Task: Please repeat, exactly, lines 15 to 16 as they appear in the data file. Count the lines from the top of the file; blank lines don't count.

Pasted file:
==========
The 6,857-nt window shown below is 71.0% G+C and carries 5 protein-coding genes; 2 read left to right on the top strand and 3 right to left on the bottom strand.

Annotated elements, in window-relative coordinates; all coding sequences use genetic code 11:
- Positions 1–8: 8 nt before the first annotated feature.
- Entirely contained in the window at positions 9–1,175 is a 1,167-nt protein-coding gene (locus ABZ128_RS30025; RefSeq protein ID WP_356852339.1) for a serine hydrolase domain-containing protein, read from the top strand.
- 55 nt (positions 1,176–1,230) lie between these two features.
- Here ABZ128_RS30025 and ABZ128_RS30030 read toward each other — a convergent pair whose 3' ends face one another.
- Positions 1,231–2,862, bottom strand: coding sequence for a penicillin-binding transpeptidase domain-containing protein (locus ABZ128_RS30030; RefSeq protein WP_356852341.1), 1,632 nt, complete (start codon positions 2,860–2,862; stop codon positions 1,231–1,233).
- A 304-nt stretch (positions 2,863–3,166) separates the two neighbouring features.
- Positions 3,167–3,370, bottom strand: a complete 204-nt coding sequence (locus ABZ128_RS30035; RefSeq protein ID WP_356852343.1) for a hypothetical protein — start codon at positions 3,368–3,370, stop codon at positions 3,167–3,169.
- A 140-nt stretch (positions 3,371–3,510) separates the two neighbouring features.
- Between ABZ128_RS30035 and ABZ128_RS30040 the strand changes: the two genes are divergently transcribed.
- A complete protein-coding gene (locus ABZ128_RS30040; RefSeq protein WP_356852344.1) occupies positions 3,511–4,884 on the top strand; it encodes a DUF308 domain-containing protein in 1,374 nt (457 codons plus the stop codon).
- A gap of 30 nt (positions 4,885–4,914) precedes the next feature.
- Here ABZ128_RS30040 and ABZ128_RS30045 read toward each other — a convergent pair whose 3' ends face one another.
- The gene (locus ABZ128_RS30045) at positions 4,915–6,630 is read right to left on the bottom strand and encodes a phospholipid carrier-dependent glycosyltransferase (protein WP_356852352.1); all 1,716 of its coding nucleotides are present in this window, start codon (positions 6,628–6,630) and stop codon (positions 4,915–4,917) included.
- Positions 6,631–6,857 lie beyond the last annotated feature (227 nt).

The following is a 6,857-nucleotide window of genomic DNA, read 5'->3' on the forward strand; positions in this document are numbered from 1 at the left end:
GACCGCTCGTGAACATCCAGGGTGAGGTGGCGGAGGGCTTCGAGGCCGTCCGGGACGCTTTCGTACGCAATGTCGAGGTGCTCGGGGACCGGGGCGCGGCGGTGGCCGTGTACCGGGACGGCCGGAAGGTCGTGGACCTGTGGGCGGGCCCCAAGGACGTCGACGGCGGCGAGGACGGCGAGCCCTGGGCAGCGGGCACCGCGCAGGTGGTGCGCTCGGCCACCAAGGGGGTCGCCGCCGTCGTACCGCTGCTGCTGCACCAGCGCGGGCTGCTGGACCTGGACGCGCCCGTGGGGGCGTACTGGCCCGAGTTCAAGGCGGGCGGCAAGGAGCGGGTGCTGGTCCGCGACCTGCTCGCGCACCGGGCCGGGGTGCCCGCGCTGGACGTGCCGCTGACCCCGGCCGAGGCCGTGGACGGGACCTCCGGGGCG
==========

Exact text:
- The gene (locus ABZ128_RS30045) at positions 4,915–6,630 is read right to left on the bottom strand and encodes a phospholipid carrier-dependent glycosyltransferase (protein WP_356852352.1); all 1,716 of its coding nucleotides are present in this window, start codon (positions 6,628–6,630) and stop codon (positions 4,915–4,917) included.
- Positions 6,631–6,857 lie beyond the last annotated feature (227 nt).